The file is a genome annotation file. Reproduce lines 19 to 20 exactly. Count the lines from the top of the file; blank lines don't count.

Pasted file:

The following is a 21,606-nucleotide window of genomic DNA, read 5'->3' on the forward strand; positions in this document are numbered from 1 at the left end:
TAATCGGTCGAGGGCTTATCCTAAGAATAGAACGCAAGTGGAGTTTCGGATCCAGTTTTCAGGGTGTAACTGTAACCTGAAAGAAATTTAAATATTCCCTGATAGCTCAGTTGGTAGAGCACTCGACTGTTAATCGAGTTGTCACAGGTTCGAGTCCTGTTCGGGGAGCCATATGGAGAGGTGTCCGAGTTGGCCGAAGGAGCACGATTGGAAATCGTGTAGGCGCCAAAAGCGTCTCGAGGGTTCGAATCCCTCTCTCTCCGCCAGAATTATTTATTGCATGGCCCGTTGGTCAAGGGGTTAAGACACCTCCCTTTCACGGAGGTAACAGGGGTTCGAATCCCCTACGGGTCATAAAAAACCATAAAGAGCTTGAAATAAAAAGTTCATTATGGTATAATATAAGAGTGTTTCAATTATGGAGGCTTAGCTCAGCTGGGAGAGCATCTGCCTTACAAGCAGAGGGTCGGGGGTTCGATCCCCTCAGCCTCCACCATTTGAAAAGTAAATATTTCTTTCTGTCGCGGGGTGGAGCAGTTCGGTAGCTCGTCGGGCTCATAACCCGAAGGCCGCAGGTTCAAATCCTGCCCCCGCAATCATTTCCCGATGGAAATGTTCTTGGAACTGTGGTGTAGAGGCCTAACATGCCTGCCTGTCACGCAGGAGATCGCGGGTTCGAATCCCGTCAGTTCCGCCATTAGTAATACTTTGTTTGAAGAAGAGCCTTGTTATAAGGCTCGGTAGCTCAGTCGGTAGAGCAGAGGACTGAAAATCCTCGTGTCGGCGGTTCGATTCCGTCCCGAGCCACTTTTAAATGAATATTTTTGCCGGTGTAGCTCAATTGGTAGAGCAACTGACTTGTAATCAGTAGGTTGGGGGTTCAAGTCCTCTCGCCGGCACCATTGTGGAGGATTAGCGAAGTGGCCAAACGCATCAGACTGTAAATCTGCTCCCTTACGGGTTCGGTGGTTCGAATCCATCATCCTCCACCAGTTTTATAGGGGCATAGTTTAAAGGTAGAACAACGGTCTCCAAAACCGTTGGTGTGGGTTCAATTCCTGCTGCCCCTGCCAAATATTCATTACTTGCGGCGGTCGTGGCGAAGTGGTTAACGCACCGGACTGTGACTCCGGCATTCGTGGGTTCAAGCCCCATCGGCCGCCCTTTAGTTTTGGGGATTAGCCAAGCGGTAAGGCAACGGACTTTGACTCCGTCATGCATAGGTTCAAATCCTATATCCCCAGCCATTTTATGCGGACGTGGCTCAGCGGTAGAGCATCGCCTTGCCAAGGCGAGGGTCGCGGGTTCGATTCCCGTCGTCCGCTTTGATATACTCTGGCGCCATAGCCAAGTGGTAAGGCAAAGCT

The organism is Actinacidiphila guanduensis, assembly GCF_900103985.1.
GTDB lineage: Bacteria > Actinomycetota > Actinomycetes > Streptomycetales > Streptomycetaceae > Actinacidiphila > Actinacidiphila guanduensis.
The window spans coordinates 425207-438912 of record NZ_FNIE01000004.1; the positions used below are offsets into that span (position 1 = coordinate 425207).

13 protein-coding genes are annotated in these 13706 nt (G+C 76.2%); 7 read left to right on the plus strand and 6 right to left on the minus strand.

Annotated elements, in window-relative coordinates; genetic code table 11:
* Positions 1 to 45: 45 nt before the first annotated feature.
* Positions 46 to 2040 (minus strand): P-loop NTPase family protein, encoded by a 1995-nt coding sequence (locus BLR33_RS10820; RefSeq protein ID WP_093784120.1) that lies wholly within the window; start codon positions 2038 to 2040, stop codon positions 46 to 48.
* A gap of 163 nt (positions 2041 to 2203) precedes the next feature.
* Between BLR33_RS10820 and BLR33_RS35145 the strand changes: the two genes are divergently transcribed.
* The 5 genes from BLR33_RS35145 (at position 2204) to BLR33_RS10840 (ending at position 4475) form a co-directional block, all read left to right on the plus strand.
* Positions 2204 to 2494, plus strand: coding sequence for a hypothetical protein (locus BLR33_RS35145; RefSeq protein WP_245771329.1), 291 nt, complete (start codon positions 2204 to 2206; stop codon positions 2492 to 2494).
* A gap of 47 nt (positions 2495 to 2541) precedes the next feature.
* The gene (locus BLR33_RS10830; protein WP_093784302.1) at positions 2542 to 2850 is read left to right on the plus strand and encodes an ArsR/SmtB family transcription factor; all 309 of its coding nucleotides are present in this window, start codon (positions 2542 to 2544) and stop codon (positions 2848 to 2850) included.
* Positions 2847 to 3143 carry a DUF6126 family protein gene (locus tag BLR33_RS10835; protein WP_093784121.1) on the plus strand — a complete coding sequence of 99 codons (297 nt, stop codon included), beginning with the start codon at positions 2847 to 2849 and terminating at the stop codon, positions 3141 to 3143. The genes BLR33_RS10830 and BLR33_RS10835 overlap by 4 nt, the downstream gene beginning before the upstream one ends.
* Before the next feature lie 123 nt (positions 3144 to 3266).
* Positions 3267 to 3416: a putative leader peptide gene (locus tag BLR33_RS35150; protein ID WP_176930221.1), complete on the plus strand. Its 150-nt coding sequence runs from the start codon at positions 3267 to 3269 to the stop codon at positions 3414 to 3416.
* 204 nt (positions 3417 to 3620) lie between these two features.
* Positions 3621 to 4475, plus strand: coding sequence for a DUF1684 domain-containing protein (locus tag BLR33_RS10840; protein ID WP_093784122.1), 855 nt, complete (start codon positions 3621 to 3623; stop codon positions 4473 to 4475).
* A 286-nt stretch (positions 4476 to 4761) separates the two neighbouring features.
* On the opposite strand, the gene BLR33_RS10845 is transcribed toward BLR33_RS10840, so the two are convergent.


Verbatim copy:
* 204 nt (positions 3417 to 3620) lie between these two features.
* Positions 3621 to 4475, plus strand: coding sequence for a DUF1684 domain-containing protein (locus tag BLR33_RS10840; protein ID WP_093784122.1), 855 nt, complete (start codon positions 3621 to 3623; stop codon positions 4473 to 4475).